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Investigations of Public Fraud and Corruption: Lessons and Legacies of a United States Procurement Scandal

NCJ Number
Police Studies Volume: 14 Issue: 1 Dated: (Spring 1991) Pages: 3-11
F M Kaiser; S Smith
Date Published
9 pages
An investigation into procurement and contracting practices followed by some officials of the U.S. General Services Administration (GSA) revealed abuses that were substantial, widespread, long-standing, and protracted. The organizational and procedural defects that were revealed, including the absence of internal audit and investigative operations, policies which failed to protect whistleblowers, and ineffective cost-control and quality-control mechanisms, prompted GSA, congressional, and Presidential involvement in reforms.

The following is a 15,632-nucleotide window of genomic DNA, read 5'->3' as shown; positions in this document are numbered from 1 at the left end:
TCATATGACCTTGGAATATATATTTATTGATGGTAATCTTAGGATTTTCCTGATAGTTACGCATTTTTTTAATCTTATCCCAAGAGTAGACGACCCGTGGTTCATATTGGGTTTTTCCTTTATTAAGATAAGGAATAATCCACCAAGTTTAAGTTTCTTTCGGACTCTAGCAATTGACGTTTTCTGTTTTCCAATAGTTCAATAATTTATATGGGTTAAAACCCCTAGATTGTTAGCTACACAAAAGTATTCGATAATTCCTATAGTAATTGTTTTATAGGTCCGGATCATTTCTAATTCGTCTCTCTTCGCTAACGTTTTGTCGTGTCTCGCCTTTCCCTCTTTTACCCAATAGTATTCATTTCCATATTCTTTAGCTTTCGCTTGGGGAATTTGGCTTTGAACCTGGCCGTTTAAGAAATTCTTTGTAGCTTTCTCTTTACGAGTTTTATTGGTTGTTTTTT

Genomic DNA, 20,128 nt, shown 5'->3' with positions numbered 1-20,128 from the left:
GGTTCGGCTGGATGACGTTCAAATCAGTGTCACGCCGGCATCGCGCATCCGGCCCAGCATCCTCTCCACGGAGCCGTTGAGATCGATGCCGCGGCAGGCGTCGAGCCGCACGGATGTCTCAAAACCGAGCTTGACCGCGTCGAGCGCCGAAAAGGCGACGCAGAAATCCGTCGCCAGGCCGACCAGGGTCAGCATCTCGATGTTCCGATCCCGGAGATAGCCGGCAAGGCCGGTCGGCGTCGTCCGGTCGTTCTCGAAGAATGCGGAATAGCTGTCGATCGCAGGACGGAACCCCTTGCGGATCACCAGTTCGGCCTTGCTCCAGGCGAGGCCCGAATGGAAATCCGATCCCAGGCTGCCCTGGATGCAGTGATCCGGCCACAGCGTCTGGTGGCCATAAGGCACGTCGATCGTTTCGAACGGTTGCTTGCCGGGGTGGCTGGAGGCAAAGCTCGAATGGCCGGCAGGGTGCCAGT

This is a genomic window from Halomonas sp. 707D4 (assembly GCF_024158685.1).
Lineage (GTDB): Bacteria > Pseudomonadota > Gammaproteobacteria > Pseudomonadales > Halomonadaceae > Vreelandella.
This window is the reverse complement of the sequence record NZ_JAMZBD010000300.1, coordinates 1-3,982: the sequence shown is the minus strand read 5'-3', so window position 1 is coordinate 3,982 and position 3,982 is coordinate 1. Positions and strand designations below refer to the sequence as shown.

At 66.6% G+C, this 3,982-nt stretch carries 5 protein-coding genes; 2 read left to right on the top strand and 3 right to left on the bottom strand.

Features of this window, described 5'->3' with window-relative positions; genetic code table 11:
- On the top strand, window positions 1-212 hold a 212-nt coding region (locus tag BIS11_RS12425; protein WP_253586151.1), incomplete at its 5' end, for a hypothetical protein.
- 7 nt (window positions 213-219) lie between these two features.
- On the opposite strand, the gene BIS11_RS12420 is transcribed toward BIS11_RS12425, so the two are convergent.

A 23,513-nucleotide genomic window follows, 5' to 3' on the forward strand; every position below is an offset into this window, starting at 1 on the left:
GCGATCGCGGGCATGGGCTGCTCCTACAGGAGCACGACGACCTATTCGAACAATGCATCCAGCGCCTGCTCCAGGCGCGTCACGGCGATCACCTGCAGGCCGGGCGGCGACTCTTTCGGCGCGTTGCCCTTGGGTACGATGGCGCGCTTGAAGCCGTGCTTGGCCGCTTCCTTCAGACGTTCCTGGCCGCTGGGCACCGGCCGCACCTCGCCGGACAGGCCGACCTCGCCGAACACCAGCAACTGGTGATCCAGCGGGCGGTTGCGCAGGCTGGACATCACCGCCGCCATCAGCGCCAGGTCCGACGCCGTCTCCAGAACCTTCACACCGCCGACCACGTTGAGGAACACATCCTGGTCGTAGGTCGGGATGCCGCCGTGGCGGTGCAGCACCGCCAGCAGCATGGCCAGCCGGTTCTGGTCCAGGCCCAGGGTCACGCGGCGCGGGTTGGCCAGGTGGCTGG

Despite early internal restructurings and reforms, President Jimmy Carter came to use the scandals at GSA as the impetus for a government-wide fight against waste, fraud, and corruption featuring a focus on white-collar crime, increased attention to suspected government fraud by the Federal Bureau of Investigation (FBI), and increased staff to conduct internal investigations in certain agencies. In the case of GSA, the FBI, Justice Department, Internal Revenue Service, and U.S. Postal Service each conducted their own investigations. In addition, Senate and House Committees held extensive hearings on misconduct within GSA. GSA was one of seven Federal agencies reviewed by the General Accounting Office in an examination of government fraud. As a result, GAO established a telephone hotline to receive allegations of government corruption and created a special task force to assess the adequacy of management control systems in Federal agencies. These measures have been largely successful in ending the GSA scandal and preventing similar occurrences. 1 note and 45 references (Author abstract modified)